Argyll and Bute is investing millions to welcome tourists as it attempts to move on from the impact of Covid-19.
The local authority froze its Council Tax when it set the budget yesterday – facing an estimated cost of £7million in 2021/22 of responding to the pandemic.
It was able to balance its books by making cuts and savings totalling £557,500 and increasing fees and charges by 3%.
Cuts include £76,000 by reducing clerical support in schools with the loss of 5.7 full time equivalent posts.
Another £86,600 is being found by rationalising the council’s property estate during a three-year programme to identify properties which can either be disposed of or used to generate commercial income.
Savings rejected based on pubic feedback from the budget consultation include £30,000 for flower bed planting £100,000 worth of grass cutting.
Council Leader Robin Currie said: “We are investing nearly £6.8million to help Argyll and Bute keep going and keep growing. This budget takes on the unprecedented day-to-day and longer term challenges of living through a worldwide pandemic.
“We are investing in help for young people struggling to cope with life under covid restrictions. We are increasing support for families and others struggling financially. Investment in our road network, and digital connectivity, will help keep people and businesses connected.
“We will grab every opportunity for Argyll and Bute’s economic recovery, so are investing in action to bring the benefits of staycation tourism to the area. And longer term, we are investing in creating a sustainable future through climate-friendly initiatives, and progressing the area’s rural growth deal to action.
“This budget is about taking Argyll and Bute through challenge to a successful, sustainable future.”
The investment is split across five themes. A total of £830,000 will be spent to deliver benefits from staycation, camping and campervan tourism. This will include for example waste disposal facilities and wardens to promote responsible camping.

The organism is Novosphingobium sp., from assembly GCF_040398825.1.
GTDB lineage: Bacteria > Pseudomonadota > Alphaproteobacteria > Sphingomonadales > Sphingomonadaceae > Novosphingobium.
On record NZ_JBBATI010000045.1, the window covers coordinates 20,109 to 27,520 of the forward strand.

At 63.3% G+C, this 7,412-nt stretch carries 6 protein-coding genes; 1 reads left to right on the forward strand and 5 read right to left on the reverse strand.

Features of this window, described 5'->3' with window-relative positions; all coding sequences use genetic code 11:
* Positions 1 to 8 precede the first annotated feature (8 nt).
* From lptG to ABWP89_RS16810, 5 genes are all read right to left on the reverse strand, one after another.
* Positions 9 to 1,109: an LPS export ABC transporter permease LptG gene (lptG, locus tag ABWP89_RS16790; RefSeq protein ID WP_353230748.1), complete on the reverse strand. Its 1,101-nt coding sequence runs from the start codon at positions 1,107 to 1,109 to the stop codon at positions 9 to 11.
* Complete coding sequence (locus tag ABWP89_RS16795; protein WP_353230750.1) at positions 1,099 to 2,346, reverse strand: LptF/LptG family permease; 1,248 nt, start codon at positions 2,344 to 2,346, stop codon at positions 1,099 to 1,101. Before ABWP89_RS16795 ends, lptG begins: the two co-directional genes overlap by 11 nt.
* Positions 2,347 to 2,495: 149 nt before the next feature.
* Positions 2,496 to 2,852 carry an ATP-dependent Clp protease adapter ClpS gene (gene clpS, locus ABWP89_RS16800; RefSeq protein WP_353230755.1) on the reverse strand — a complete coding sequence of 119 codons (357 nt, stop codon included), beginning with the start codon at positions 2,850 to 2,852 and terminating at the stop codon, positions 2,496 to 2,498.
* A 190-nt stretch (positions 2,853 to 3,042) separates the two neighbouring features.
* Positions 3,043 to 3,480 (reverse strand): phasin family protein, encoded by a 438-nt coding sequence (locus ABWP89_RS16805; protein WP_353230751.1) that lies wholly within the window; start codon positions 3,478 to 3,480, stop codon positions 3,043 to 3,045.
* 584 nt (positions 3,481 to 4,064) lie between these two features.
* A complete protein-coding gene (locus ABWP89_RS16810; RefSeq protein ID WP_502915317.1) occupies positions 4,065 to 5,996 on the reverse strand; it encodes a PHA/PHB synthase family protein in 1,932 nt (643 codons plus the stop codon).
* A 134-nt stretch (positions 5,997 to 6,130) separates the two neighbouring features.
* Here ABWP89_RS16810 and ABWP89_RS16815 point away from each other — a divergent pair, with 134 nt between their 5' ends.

An extra £3.113million will be piled into roads, footpaths and pavements.
A £1.7million Recovery and Renewal Fund will be used for recovery initiatives and future Covid-19 financial pressure.
A Tackling Digital Exclusion Top Up Fund of £1.04m will boost mental health and wellbeing by increasing welfare support and encouraging shopping at Christmas.
Culture receives a £96,700 boost to develop Gaelic, culture, heritage and arts.
Highland Council will set its budget on Thursday – a collaboration between the Independent administration and the SNP opposition. It proclaims a new, ambitious strategy for health and prosperity for the region.
The local authority will not raise council tax this year. A budget a surplus of £3.1m and a significant boost in its reserves is being put down to an increased government settlement and “in-year financial prudence.”
A one-off investment allocation of £9.8m will see a £6m economic prosperity fund to support jobs and businesses while tourism pressure points will benefit from £1.5m to address issues like parking, toilets, waste and litter collection.
A further £2.1m will boost local investment by £100,000 per area, overseen by area committees, and ward discretionary funding will increase to £26,000.
The council’s £260m for capital projects will be accelerated as soon as restrictions permit to boost the region’s labour force and economy.
Depute leader councillor Alasdair Christie said: “This is one of the most positive budgets that I can remember, considering the scale of the challenges facing us in the Highlands.
“We are proposing a budget which has been targeted to improve health and prosperity in our area, and which will set a firm foundation of investment on which to build a sound, immediate and lasting recovery.”
SNP group leader Raymond Bremner said: “Our communities have been faced with challenging, unprecedented times. We have all had to work together to ensure we provide an effective programme of recovery that boosts and regenerates the Highland economy.”